With no spoilers, that’s about it. A short running time of less than ninety minutes, no car chases, no police sirens, and no sex. A small film about people on the margins of society, doing their best to get by in a world where they are almost invisible to outsiders.

It is just fantastic, believe me. It will break your heart with its honesty.

Filmed on location in Essex, beautifully photographed and sparingly directed with skill, the film is anchored around a truly remarkable performance from Steven Brandon in the lead, (he really has Down’s Syndrome) with a completely believable portrayal of Eve from Shana Swash, and every other member of the cast on top form.

If you can find it, please watch it. I will never forget it.

Some Science Fiction films

Another film post, reblogged from 2013. David and Keith have seen it, but I think few others have. Science Fiction this time.

beetleypete

What is Science Fiction? It can be argued that this means different things to different people, and with justification. I will deal with those films that take a futuristic view of events, and try to imagine what life might be like, in an alternative reality, or in centuries to come. I will try to avoid ‘monster’ films, but will include robots, and space travel. Some of these are incredibly famous films, and I could not justify omitting them from this short list. If you think you know them well, have another look, and discover something you might have missed.

Things to Come. Written by H.G.Wells, and directed by Alexander Korda, this 1936 film spans a huge time period, from 1940, through to an imagined 2036. It is famous for its predictions; of the destruction of cities by massed aerial bombardment, the use of chemical and biological warfare, and post-apocalyptic…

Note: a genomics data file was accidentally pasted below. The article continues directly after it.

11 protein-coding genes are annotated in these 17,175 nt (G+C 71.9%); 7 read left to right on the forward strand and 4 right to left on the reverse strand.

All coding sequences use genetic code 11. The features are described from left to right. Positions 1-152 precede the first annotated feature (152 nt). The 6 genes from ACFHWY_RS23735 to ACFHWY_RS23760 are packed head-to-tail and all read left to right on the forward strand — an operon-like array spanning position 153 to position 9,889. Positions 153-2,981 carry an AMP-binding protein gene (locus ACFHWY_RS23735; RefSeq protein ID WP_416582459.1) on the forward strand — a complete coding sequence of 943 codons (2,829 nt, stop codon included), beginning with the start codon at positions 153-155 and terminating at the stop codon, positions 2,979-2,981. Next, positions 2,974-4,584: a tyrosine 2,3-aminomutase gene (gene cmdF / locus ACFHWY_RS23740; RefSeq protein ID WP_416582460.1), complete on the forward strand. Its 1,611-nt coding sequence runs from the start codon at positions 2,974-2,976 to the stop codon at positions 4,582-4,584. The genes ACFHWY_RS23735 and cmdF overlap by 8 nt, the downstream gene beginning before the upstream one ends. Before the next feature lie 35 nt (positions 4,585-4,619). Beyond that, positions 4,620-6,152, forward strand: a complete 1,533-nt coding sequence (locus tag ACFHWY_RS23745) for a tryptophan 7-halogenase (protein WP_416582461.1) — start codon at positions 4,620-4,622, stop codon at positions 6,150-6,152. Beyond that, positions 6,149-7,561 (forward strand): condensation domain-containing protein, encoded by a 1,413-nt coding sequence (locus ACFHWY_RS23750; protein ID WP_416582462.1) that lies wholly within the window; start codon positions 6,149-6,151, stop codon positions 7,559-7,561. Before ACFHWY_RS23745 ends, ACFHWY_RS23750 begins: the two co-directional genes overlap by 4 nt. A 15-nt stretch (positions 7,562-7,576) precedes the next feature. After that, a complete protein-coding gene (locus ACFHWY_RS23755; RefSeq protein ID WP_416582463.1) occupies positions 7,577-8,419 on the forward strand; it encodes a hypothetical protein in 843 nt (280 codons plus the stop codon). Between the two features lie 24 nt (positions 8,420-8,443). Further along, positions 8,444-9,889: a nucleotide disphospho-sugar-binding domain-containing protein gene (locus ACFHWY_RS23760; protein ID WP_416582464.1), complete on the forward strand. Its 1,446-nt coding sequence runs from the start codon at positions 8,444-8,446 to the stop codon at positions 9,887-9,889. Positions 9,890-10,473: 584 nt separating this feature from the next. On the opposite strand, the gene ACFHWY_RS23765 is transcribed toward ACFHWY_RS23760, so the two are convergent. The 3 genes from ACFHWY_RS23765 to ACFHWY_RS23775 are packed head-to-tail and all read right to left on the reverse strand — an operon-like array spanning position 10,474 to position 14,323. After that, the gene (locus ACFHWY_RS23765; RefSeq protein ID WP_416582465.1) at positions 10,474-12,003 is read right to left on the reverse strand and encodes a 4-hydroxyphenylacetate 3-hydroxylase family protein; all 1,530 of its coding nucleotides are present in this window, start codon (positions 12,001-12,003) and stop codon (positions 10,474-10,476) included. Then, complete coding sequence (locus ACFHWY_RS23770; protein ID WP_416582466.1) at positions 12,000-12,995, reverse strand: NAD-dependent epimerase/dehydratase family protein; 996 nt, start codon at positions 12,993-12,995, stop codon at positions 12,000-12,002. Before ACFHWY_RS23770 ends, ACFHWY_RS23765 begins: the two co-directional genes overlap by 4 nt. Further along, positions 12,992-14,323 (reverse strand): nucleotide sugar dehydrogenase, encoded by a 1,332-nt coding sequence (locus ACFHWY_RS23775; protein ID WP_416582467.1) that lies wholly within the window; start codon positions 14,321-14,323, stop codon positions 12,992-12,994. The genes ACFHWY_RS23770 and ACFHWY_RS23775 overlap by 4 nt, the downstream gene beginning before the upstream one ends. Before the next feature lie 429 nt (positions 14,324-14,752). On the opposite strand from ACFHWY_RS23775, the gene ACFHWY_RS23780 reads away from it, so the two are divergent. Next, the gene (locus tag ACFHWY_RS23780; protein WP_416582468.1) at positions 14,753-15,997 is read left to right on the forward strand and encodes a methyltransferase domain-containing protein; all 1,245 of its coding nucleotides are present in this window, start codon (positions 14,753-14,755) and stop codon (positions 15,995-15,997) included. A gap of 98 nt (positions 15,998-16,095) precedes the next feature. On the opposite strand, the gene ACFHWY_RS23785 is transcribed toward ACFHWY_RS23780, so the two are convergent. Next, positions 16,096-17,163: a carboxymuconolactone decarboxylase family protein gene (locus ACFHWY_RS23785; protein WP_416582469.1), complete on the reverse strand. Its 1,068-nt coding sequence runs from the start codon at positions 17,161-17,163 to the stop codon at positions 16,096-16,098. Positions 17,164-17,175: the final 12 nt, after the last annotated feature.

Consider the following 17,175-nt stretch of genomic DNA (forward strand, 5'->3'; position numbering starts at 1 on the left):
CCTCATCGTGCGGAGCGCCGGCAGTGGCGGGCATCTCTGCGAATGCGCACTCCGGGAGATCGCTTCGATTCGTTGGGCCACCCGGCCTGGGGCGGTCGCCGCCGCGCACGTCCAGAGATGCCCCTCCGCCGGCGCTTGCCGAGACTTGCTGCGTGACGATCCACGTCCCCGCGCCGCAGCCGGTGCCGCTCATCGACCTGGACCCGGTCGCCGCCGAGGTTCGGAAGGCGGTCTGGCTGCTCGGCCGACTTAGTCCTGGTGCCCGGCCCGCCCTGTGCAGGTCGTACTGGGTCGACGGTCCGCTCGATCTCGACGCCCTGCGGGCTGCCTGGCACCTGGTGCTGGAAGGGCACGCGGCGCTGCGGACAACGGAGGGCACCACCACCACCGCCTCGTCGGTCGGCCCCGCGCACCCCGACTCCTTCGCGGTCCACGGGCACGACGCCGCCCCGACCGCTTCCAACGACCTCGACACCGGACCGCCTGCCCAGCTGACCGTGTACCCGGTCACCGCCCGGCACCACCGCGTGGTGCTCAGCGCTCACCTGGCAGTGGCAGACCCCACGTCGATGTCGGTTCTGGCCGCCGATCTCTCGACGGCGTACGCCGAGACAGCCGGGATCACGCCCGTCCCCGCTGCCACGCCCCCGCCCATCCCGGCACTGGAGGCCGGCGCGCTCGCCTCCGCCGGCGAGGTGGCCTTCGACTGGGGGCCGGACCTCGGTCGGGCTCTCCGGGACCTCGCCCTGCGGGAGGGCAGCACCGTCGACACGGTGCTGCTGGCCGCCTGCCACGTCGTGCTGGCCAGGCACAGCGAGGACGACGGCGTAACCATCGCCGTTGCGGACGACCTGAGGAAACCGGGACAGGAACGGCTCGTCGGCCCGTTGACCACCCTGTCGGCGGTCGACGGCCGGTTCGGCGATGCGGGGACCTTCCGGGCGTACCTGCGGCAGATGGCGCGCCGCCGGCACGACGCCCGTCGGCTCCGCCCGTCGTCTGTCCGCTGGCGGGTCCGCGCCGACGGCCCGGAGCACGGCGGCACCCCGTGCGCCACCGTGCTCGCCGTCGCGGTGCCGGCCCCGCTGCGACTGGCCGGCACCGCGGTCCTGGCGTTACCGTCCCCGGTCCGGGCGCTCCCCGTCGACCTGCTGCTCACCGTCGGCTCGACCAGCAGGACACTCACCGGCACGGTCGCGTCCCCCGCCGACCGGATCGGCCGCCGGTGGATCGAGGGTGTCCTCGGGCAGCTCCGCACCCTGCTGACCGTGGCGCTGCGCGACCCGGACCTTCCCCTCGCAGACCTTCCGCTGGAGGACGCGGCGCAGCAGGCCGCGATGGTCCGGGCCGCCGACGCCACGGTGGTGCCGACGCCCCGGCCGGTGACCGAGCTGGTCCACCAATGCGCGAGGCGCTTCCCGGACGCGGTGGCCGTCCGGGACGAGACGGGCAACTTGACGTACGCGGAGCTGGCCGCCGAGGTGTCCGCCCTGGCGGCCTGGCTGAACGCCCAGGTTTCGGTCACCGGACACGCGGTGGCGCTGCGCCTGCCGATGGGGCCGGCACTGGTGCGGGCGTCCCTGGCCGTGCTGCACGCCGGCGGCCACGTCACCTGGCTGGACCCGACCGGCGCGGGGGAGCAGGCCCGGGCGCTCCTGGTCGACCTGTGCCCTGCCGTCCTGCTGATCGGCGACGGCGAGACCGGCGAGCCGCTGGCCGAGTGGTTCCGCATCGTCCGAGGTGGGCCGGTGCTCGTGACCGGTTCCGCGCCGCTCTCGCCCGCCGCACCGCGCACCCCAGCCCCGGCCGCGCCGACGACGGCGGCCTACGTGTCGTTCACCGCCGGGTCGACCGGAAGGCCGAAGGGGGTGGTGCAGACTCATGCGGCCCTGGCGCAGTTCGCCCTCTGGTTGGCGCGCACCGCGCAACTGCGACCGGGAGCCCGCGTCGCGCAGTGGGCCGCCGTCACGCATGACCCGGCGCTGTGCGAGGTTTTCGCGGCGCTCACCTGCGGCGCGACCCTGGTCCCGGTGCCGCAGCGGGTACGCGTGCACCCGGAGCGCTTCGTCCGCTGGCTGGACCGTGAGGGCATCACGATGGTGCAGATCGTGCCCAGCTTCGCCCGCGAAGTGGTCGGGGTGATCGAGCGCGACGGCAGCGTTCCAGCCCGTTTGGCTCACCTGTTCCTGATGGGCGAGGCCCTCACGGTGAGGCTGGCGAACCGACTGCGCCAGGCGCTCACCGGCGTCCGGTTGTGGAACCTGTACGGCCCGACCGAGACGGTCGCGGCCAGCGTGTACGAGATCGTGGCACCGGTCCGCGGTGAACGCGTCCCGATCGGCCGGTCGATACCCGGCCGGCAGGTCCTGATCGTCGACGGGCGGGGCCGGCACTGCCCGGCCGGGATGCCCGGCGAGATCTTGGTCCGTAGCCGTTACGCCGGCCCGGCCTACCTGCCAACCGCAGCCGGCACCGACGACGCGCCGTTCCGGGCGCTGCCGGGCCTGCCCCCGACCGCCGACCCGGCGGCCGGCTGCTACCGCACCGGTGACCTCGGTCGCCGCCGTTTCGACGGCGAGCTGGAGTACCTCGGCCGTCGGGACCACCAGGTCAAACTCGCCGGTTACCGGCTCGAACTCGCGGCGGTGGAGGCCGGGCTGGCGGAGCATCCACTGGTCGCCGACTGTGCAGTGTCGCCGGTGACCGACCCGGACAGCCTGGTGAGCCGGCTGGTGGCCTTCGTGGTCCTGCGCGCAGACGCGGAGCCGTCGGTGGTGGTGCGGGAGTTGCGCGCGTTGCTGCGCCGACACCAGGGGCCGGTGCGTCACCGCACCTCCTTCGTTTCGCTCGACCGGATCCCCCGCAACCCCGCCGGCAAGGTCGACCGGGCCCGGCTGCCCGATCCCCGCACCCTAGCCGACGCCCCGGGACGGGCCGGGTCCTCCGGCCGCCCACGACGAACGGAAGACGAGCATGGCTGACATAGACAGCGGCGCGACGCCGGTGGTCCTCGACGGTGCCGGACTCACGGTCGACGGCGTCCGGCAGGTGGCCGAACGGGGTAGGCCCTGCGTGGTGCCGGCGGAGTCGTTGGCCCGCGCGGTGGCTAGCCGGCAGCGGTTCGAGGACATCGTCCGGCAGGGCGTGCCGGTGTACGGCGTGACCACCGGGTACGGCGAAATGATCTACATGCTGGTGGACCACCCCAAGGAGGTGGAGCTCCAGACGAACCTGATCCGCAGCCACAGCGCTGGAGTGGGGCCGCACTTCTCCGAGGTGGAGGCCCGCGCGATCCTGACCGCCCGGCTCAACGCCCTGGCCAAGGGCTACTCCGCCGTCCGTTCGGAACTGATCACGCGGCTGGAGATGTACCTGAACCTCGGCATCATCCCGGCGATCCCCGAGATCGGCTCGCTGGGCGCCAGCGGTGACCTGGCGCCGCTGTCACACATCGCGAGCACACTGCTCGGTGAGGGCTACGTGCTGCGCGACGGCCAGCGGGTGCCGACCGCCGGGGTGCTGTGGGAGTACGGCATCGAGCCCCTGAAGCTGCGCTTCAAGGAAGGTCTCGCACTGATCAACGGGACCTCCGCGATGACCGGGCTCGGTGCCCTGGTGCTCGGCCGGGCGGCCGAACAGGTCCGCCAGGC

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Guest Post: Krish Mayani

Today I am featuring a post from Krish Mayani, who blogs at https://theconfessionsofarandomblogger.com/
His subject is the abusive control known as ‘Gaslighting’, and he explains it with reference to the film of that name.

WHAT IS GASLIGHTING?

So by now you all probably know my tradition of sitting up until 2 a.m. every night watching trashy reality shows and true crime documentaries with my mom. However, the other night we decided to be classy and watch something more sophisticated for a change.

So instead, we decided to watch ‘Gaslight,’ a 1944 psychological thriller starring Ingrid Bergman, Charles Boyer, and Angela Lansbury.

A very long Google search later, I discovered that the psychological manipulation term ‘gaslighting’ actually originates from this movie! I don’t know about you, but I think it’s so incredibly cool that an actual clinical psychology term originates from a Hollywood, Golden Age, romantic thriller.

I was so incredibly captivated by the film’s plot and cognitive themes, that I just knew I had to write a blog post about it!

Today, I’m going to be discussing and analysing the film, as well as talking about the psychology of gaslighting and how you can protect yourself against it. However, I am not a therapist or a psychologist, and therefore everything I will be speaking about is from my own personal opinion, experiences and research.